Activation of the serine/threonine kinase Akt contributes to the formation, maintenance, and therapeutic resistance of cancer, which is driving development of compounds that inhibit Akt. Phosphatidylinositol ether lipid analogues (PIAs) are analogues of the products of PI3K that inhibit Akt activation, translocation, and the proliferation of a broad spectrum of cancer cell types. To gain insight into the mechanism of PIAs, time-dependent transcriptional profiling of 5 active PIAs and the PI3K inhibitor LY294002 (LY) was performed in NSCLC cells using high-density oligonucleotide arrays. Gene ontology analysis revealed genes involved in apoptosis, wounding response, and angiogenesis were upregulated by PIAs, while genes involved in DNA replication, repair and mitosis were suppressed. Genes that exhibited early differential expression were partitioned into 3 groups; those induced by PIAs only (DUSP1, KLF6, CENTD2, BHLHB2, PREX1), those commonly induced by PIAs and LY (TRIB1, KLF2, RHOB and CDKN1A), and those commonly suppressed by PIAs and LY (IGFBP3, PCNA, PRIM1, MCM3 and HSPA1B). Increased expression of the tumor suppressors RHOB (RhoB), KLF6 (COPEB) and CDKN1A (p21Cip1/Waf1) was validated as an Akt-independent effect that contributed to PIA-induced cytotoxicity. Despite some overlap with LY, active PIAs have a distinct expression signature that contributes to their enhanced cytotoxicity.
Akt; microarray; PIA; RhoB; NSCLC
The remarkably heterogeneous nature of lung cancer has become more apparent over the last decade. In general, advanced lung cancer is an aggressive malignancy with a poor prognosis. The discovery of multiple molecular mechanisms underlying the development, progression, and prognosis of lung cancer, however, has created new opportunities for targeted therapy and improved outcome. In this paper, we define “molecular subtypes” of lung cancer based on specific actionable genetic aberrations. Each subtype is associated with molecular tests that define the subtype and drugs that may potentially treat it. We hope this paper will be a useful guide to clinicians and researchers alike by assisting in therapy decision making and acting as a platform for further study. In this new era of cancer treatment, the ‘one-size-fits-all’ paradigm is being forcibly pushed aside—allowing for more effective, personalized oncologic care to emerge.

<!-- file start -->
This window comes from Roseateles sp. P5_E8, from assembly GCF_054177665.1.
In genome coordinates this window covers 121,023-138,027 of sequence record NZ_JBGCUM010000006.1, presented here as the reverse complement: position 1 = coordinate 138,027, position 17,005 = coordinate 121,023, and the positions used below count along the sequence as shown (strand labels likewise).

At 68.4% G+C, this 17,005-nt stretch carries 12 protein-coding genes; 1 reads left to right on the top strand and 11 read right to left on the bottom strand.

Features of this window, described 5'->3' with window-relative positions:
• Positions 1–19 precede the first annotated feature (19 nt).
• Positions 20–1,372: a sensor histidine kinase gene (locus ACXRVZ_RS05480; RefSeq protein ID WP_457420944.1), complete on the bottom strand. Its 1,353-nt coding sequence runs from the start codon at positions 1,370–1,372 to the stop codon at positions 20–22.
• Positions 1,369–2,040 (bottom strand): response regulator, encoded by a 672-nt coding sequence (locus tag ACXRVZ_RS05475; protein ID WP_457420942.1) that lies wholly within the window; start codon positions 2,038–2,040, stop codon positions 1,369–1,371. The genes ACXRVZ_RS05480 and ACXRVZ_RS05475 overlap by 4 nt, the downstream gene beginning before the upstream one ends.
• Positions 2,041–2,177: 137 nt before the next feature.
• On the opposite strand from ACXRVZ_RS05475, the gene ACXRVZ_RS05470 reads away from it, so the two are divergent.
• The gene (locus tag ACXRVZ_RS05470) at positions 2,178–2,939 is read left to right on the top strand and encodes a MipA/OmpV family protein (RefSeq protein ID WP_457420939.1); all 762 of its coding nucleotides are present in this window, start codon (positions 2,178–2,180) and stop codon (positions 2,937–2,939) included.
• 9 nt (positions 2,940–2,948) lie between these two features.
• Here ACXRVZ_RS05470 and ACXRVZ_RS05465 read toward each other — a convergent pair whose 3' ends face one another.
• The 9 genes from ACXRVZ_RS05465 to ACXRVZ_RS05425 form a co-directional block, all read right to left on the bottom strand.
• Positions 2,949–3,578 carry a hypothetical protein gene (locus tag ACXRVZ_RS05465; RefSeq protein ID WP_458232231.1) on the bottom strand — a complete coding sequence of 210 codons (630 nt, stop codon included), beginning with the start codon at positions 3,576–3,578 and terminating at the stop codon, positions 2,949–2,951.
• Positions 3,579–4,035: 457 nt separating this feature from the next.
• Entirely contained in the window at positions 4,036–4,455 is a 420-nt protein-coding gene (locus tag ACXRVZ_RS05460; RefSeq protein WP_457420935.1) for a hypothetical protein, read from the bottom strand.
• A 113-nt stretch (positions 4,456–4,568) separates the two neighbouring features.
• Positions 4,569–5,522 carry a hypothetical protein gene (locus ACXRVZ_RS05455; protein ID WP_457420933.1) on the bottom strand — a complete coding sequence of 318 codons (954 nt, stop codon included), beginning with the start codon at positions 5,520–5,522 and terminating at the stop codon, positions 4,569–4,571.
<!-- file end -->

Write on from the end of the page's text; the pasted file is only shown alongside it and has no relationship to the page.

Activation of the mTOR pathway is an important and early event in tobacco carcinogen-induced lung tumorigenesis, and therapies that target mTOR could be effective in the prevention or treatment of lung cancer. The biguanide metformin, which is widely prescribed for the treatment of type II diabetes, might be a good candidate for lung cancer chemoprevention because it activates AMPK, which can inhibit the mTOR pathway. To test this, A/J mice were treated with oral metformin after exposure to the tobacco carcinogen NNK. Metformin reduced lung tumor burden by up to 53% at steady-state plasma concentrations that are achievable in humans. mTOR was inhibited in lung tumors but only modestly. To test whether intraperitoneal administration of metformin might improve mTOR inhibition, we injected mice and assessed biomarkers in liver and lung tissues. Plasma levels of metformin were significantly higher after injection than oral administration. In liver tissue, metformin activated AMPK and inhibited mTOR. In lung tissue, metformin did not activate AMPK but inhibited phosphorylation of IGF-IR/IR, Akt, ERK, and mTOR. This suggested that metformin indirectly inhibited mTOR in lung tissue by decreasing activation of IGF-1R/IR and Akt upstream of mTOR. Based on these data, we repeated the NNK-induced lung tumorigenesis study using intraperitoneal administration of metformin. Metformin decreased tumor burden by 72%, which correlated with decreased cellular proliferation and marked inhibition of mTOR in tumors. These studies show that metformin prevents tobacco carcinogen-induced lung tumorigenesis, and support clinical testing of metformin as a chemopreventive agent.